Severe thunderstorms and flooding hit New England, where multiple tornado warnings were in effect Friday.
The tornado warnings impacted parts of Massachusetts and New Hampshire. They expired late Friday afternoon, with warnings of severe thunderstorms and flooding continuing into the evening.
The tornado warnings covered northeastern Rockingham County and southeastern Strafford County in New Hampshire, as well as parts of Worcester County and Franklin County in Massachusetts.
Heavy rainfall is expected, especially in stronger thunderstorms. Torrential downpours may lead to rapid rises in water levels, leading to flash flooding of low lying and poor drainage areas.
Friday's strong storms wreaked havoc with air travel in and out of Logan International Airport on Friday afternoon. A ground stop that was in effect has since been canceled, but major delays are still being reported.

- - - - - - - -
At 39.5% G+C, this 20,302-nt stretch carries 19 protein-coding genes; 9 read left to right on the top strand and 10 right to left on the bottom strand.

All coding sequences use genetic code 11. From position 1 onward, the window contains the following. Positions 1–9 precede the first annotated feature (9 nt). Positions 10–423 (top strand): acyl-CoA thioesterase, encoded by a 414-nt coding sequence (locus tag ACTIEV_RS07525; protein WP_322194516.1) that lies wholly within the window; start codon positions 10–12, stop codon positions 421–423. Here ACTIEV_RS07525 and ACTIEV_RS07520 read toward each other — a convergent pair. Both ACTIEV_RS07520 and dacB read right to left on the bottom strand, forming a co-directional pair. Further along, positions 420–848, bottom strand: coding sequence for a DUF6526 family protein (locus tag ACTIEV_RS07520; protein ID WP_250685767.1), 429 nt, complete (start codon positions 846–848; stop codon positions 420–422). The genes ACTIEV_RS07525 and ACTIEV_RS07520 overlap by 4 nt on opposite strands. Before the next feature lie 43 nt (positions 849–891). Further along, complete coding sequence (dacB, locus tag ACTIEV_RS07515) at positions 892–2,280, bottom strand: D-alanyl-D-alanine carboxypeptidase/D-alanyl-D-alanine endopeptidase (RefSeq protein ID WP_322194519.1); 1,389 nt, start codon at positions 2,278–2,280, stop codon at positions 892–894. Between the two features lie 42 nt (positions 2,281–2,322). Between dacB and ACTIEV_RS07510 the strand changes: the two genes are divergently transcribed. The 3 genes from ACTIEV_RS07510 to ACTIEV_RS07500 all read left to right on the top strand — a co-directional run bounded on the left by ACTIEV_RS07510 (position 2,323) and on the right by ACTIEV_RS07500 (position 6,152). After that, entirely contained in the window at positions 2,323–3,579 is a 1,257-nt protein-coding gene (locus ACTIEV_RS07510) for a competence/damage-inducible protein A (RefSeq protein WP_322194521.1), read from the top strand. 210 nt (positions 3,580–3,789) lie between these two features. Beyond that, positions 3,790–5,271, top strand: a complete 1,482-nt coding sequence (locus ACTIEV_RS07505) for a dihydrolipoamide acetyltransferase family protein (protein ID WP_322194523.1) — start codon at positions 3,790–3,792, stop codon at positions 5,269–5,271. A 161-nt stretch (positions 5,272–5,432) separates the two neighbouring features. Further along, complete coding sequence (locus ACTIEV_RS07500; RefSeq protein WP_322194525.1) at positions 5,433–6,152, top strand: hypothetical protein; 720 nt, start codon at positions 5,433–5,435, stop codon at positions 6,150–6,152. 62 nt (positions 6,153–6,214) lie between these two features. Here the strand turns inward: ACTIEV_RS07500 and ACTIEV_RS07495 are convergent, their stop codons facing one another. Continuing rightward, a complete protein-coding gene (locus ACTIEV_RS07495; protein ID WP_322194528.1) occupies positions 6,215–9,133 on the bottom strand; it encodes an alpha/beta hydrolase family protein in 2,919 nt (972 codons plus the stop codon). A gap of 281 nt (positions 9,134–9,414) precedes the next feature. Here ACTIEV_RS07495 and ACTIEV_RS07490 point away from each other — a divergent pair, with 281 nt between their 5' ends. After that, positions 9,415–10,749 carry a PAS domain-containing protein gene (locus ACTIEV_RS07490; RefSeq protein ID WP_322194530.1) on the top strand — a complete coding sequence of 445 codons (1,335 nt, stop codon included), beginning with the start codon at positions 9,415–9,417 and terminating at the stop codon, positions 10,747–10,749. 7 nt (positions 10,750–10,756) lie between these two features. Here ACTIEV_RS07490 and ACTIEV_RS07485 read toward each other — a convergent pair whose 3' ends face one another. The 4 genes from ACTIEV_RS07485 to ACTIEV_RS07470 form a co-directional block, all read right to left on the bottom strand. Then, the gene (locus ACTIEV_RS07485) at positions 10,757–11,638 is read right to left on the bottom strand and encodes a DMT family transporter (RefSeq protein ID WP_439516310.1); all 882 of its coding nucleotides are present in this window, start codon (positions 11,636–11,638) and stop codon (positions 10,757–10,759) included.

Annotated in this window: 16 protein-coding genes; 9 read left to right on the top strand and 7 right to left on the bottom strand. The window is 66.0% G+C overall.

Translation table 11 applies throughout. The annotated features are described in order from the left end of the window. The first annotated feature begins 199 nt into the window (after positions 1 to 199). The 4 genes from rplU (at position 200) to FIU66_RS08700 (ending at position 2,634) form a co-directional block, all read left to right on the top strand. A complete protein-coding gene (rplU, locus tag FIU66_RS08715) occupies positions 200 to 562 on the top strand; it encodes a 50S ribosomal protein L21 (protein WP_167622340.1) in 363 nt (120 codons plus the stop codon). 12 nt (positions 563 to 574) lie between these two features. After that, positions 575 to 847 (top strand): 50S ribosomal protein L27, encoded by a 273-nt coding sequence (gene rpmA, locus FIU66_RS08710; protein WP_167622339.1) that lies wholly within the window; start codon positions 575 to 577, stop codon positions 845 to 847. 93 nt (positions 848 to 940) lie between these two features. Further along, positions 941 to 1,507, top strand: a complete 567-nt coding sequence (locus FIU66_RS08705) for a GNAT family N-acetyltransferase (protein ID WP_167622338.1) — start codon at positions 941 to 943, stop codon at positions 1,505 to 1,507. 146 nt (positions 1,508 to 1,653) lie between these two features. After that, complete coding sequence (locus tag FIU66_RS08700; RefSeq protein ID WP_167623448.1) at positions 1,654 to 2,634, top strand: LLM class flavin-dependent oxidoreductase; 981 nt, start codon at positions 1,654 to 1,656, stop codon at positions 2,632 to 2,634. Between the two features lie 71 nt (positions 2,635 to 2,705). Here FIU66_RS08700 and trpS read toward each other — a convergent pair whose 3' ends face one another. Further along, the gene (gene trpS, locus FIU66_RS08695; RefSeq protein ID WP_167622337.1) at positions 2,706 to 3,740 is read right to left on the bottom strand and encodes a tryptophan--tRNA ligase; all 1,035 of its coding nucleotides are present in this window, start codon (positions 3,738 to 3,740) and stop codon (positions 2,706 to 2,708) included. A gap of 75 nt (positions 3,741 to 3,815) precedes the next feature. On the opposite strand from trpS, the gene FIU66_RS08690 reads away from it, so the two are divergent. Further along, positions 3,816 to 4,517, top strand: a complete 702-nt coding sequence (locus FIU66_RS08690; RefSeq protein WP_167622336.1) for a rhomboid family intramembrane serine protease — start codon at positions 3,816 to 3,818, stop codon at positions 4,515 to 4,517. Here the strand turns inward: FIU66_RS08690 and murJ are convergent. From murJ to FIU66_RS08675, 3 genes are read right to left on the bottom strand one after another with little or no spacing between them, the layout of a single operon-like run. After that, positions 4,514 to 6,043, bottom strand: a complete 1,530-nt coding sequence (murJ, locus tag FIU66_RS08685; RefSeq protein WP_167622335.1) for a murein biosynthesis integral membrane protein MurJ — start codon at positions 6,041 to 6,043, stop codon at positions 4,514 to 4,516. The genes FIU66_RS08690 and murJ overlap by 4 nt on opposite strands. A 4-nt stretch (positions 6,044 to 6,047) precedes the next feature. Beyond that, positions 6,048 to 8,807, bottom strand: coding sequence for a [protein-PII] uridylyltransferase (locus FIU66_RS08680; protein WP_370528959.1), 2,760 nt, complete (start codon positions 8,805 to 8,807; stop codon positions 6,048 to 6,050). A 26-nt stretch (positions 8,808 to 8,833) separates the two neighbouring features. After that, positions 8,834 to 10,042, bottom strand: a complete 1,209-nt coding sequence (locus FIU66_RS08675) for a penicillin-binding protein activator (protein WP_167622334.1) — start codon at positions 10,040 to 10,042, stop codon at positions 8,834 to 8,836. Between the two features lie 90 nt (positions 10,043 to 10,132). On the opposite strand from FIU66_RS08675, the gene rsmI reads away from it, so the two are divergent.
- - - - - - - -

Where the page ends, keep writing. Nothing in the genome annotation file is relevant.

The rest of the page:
Saturday brings a more widespread risk of rain, but it will be far from a washout.
The best chance of being dry is during the morning for most of Southern New England, although in far Northern and Western New England we’ll already have some rain and downpours breaking out.
A line of downpours and storms will then slide east during the midday and afternoon hours. For the Cape and Islands, it takes until evening and the overnight for any rain to arrive so the vast majority of the day will just be warm and muggy.
Any lingering clouds or an early spot shower near the coast first thing Sunday quickly depart, leaving us with plenty of sun during the day. It may be a touch less oppressive, but it’s still certainly humid with highs near 90.
Monday will be another warm, muggy and mostly dry day.
Storms will slowly creep back into the forecast late Tuesday into the middle of the week as a cold front arrives in our hazy, hot, and humid atmosphere.